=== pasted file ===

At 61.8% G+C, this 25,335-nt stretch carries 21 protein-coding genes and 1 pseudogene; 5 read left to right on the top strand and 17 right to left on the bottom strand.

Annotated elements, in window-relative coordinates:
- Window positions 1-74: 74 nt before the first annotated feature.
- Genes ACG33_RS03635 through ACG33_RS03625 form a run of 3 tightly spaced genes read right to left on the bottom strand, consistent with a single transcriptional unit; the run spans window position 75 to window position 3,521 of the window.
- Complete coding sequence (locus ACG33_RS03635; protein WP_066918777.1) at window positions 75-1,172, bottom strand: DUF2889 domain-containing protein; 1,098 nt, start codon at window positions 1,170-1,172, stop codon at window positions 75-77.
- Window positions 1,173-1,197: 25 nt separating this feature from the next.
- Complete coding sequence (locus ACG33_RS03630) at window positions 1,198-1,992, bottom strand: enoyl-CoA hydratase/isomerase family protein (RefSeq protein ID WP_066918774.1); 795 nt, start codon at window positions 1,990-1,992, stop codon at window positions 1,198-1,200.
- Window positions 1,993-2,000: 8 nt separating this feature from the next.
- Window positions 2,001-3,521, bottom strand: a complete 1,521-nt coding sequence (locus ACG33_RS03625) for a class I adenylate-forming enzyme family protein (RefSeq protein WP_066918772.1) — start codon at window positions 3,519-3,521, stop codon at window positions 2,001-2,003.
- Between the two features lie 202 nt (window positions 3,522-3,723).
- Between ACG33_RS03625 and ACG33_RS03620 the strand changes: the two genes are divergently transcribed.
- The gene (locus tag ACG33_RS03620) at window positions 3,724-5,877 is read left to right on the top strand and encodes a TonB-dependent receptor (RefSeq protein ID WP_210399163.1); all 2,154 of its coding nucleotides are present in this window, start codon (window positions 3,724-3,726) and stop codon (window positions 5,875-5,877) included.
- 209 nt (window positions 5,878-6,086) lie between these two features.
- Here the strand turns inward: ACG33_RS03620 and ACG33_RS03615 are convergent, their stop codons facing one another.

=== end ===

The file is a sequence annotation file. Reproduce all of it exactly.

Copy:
At 61.8% G+C, this 25,335-nt stretch carries 21 protein-coding genes and 1 pseudogene; 5 read left to right on the top strand and 17 right to left on the bottom strand.

Annotated elements, in window-relative coordinates:
- Window positions 1-74: 74 nt before the first annotated feature.
- Genes ACG33_RS03635 through ACG33_RS03625 form a run of 3 tightly spaced genes read right to left on the bottom strand, consistent with a single transcriptional unit; the run spans window position 75 to window position 3,521 of the window.
- Complete coding sequence (locus ACG33_RS03635; protein WP_066918777.1) at window positions 75-1,172, bottom strand: DUF2889 domain-containing protein; 1,098 nt, start codon at window positions 1,170-1,172, stop codon at window positions 75-77.
- Window positions 1,173-1,197: 25 nt separating this feature from the next.
- Complete coding sequence (locus ACG33_RS03630) at window positions 1,198-1,992, bottom strand: enoyl-CoA hydratase/isomerase family protein (RefSeq protein ID WP_066918774.1); 795 nt, start codon at window positions 1,990-1,992, stop codon at window positions 1,198-1,200.
- Window positions 1,993-2,000: 8 nt separating this feature from the next.
- Window positions 2,001-3,521, bottom strand: a complete 1,521-nt coding sequence (locus ACG33_RS03625) for a class I adenylate-forming enzyme family protein (RefSeq protein WP_066918772.1) — start codon at window positions 3,519-3,521, stop codon at window positions 2,001-2,003.
- Between the two features lie 202 nt (window positions 3,522-3,723).
- Between ACG33_RS03625 and ACG33_RS03620 the strand changes: the two genes are divergently transcribed.
- The gene (locus tag ACG33_RS03620) at window positions 3,724-5,877 is read left to right on the top strand and encodes a TonB-dependent receptor (RefSeq protein ID WP_210399163.1); all 2,154 of its coding nucleotides are present in this window, start codon (window positions 3,724-3,726) and stop codon (window positions 5,875-5,877) included.
- 209 nt (window positions 5,878-6,086) lie between these two features.
- Here the strand turns inward: ACG33_RS03620 and ACG33_RS03615 are convergent, their stop codons facing one another.